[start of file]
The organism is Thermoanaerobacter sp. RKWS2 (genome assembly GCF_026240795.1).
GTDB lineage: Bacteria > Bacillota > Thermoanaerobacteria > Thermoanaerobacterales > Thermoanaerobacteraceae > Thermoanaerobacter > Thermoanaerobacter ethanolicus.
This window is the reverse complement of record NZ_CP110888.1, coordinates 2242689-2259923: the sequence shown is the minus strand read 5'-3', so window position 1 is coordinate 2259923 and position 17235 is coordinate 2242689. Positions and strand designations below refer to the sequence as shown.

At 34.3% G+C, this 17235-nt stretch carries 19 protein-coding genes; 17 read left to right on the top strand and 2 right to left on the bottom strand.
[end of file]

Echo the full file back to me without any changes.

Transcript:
The organism is Thermoanaerobacter sp. RKWS2 (genome assembly GCF_026240795.1).
GTDB lineage: Bacteria > Bacillota > Thermoanaerobacteria > Thermoanaerobacterales > Thermoanaerobacteraceae > Thermoanaerobacter > Thermoanaerobacter ethanolicus.
This window is the reverse complement of record NZ_CP110888.1, coordinates 2242689-2259923: the sequence shown is the minus strand read 5'-3', so window position 1 is coordinate 2259923 and position 17235 is coordinate 2242689. Positions and strand designations below refer to the sequence as shown.

At 34.3% G+C, this 17235-nt stretch carries 19 protein-coding genes; 17 read left to right on the top strand and 2 right to left on the bottom strand.